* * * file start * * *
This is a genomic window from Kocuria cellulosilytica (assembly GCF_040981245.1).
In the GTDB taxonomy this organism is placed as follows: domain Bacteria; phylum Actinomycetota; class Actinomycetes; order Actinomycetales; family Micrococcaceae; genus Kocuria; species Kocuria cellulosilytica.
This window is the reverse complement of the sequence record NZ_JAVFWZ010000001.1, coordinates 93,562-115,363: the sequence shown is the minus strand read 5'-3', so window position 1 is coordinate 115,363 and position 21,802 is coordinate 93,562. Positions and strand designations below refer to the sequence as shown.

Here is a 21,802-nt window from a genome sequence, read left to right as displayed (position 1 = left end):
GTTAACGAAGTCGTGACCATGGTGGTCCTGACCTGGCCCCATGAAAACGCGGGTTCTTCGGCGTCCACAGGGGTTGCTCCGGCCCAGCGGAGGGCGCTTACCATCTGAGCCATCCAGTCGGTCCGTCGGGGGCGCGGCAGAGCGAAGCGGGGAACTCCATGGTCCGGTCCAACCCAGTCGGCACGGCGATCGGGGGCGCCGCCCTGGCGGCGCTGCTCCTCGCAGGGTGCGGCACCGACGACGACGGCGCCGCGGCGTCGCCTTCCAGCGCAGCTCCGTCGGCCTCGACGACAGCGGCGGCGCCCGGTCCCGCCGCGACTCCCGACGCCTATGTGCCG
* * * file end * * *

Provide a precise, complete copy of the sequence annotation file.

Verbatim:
This is a genomic window from Kocuria cellulosilytica (assembly GCF_040981245.1).
In the GTDB taxonomy this organism is placed as follows: domain Bacteria; phylum Actinomycetota; class Actinomycetes; order Actinomycetales; family Micrococcaceae; genus Kocuria; species Kocuria cellulosilytica.
This window is the reverse complement of the sequence record NZ_JAVFWZ010000001.1, coordinates 93,562-115,363: the sequence shown is the minus strand read 5'-3', so window position 1 is coordinate 115,363 and position 21,802 is coordinate 93,562. Positions and strand designations below refer to the sequence as shown.

Here is a 21,802-nt window from a genome sequence, read left to right as displayed (position 1 = left end):
GTTAACGAAGTCGTGACCATGGTGGTCCTGACCTGGCCCCATGAAAACGCGGGTTCTTCGGCGTCCACAGGGGTTGCTCCGGCCCAGCGGAGGGCGCTTACCATCTGAGCCATCCAGTCGGTCCGTCGGGGGCGCGGCAGAGCGAAGCGGGGAACTCCATGGTCCGGTCCAACCCAGTCGGCACGGCGATCGGGGGCGCCGCCCTGGCGGCGCTGCTCCTCGCAGGGTGCGGCACCGACGACGACGGCGCCGCGGCGTCGCCTTCCAGCGCAGCTCCGTCGGCCTCGACGACAGCGGCGGCGCCCGGTCCCGCCGCGACTCCCGACGCCTATGTGCCG